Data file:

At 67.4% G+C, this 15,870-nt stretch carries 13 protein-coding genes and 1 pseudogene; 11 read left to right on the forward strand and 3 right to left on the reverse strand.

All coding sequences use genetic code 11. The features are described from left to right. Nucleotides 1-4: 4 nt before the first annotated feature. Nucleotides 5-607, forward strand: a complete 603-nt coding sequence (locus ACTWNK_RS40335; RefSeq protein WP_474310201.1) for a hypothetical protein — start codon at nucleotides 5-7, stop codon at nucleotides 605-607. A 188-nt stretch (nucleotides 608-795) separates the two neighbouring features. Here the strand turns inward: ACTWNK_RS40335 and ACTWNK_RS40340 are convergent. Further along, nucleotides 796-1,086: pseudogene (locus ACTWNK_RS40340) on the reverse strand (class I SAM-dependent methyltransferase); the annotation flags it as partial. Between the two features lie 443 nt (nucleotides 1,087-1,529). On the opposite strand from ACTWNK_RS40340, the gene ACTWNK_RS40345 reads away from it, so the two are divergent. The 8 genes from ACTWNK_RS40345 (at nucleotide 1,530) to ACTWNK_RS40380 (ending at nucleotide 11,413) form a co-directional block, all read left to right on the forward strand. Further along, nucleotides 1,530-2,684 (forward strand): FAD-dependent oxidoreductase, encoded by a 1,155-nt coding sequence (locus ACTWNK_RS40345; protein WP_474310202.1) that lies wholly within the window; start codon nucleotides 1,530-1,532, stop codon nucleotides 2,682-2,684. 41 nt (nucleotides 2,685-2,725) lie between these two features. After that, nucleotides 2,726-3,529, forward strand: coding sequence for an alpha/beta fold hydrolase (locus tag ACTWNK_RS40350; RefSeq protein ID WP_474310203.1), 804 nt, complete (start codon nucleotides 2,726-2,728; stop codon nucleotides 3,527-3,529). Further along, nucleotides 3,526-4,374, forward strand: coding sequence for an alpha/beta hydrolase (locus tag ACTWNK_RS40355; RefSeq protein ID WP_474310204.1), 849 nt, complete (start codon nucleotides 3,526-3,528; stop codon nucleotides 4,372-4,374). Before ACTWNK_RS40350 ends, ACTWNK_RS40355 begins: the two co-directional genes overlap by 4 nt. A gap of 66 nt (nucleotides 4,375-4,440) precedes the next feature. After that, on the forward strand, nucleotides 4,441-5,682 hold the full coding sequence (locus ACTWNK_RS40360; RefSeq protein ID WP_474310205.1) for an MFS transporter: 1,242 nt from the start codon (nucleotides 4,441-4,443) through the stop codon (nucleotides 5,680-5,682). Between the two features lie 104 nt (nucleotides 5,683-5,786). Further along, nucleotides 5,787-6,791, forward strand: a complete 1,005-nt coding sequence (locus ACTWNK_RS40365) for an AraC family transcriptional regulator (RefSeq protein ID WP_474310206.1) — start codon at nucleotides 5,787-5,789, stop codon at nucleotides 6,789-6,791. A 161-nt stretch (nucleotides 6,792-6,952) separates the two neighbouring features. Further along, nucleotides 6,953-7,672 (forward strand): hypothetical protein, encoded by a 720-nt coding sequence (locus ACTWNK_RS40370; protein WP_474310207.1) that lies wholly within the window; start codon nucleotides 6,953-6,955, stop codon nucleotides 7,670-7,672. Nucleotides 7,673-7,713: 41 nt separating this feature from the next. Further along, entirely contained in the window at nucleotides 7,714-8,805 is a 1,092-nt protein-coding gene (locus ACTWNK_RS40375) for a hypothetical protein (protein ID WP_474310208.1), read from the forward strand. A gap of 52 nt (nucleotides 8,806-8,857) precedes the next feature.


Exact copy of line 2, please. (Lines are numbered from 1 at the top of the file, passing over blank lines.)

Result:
All coding sequences use genetic code 11. The features are described from left to right. Nucleotides 1-4: 4 nt before the first annotated feature. Nucleotides 5-607, forward strand: a complete 603-nt coding sequence (locus ACTWNK_RS40335; RefSeq protein WP_474310201.1) for a hypothetical protein — start codon at nucleotides 5-7, stop codon at nucleotides 605-607. A 188-nt stretch (nucleotides 608-795) separates the two neighbouring features. Here the strand turns inward: ACTWNK_RS40335 and ACTWNK_RS40340 are convergent. Further along, nucleotides 796-1,086: pseudogene (locus ACTWNK_RS40340) on the reverse strand (class I SAM-dependent methyltransferase); the annotation flags it as partial. Between the two features lie 443 nt (nucleotides 1,087-1,529). On the opposite strand from ACTWNK_RS40340, the gene ACTWNK_RS40345 reads away from it, so the two are divergent. The 8 genes from ACTWNK_RS40345 (at nucleotide 1,530) to ACTWNK_RS40380 (ending at nucleotide 11,413) form a co-directional block, all read left to right on the forward strand. Further along, nucleotides 1,530-2,684 (forward strand): FAD-dependent oxidoreductase, encoded by a 1,155-nt coding sequence (locus ACTWNK_RS40345; protein WP_474310202.1) that lies wholly within the window; start codon nucleotides 1,530-1,532, stop codon nucleotides 2,682-2,684. 41 nt (nucleotides 2,685-2,725) lie between these two features. After that, nucleotides 2,726-3,529, forward strand: coding sequence for an alpha/beta fold hydrolase (locus tag ACTWNK_RS40350; RefSeq protein ID WP_474310203.1), 804 nt, complete (start codon nucleotides 2,726-2,728; stop codon nucleotides 3,527-3,529). Further along, nucleotides 3,526-4,374, forward strand: coding sequence for an alpha/beta hydrolase (locus tag ACTWNK_RS40355; RefSeq protein ID WP_474310204.1), 849 nt, complete (start codon nucleotides 3,526-3,528; stop codon nucleotides 4,372-4,374). Before ACTWNK_RS40350 ends, ACTWNK_RS40355 begins: the two co-directional genes overlap by 4 nt. A gap of 66 nt (nucleotides 4,375-4,440) precedes the next feature. After that, on the forward strand, nucleotides 4,441-5,682 hold the full coding sequence (locus ACTWNK_RS40360; RefSeq protein ID WP_474310205.1) for an MFS transporter: 1,242 nt from the start codon (nucleotides 4,441-4,443) through the stop codon (nucleotides 5,680-5,682). Between the two features lie 104 nt (nucleotides 5,683-5,786). Further along, nucleotides 5,787-6,791, forward strand: a complete 1,005-nt coding sequence (locus ACTWNK_RS40365) for an AraC family transcriptional regulator (RefSeq protein ID WP_474310206.1) — start codon at nucleotides 5,787-5,789, stop codon at nucleotides 6,789-6,791. A 161-nt stretch (nucleotides 6,792-6,952) separates the two neighbouring features. Further along, nucleotides 6,953-7,672 (forward strand): hypothetical protein, encoded by a 720-nt coding sequence (locus ACTWNK_RS40370; protein WP_474310207.1) that lies wholly within the window; start codon nucleotides 6,953-6,955, stop codon nucleotides 7,670-7,672. Nucleotides 7,673-7,713: 41 nt separating this feature from the next. Further along, entirely contained in the window at nucleotides 7,714-8,805 is a 1,092-nt protein-coding gene (locus ACTWNK_RS40375) for a hypothetical protein (protein ID WP_474310208.1), read from the forward strand. A gap of 52 nt (nucleotides 8,806-8,857) precedes the next feature.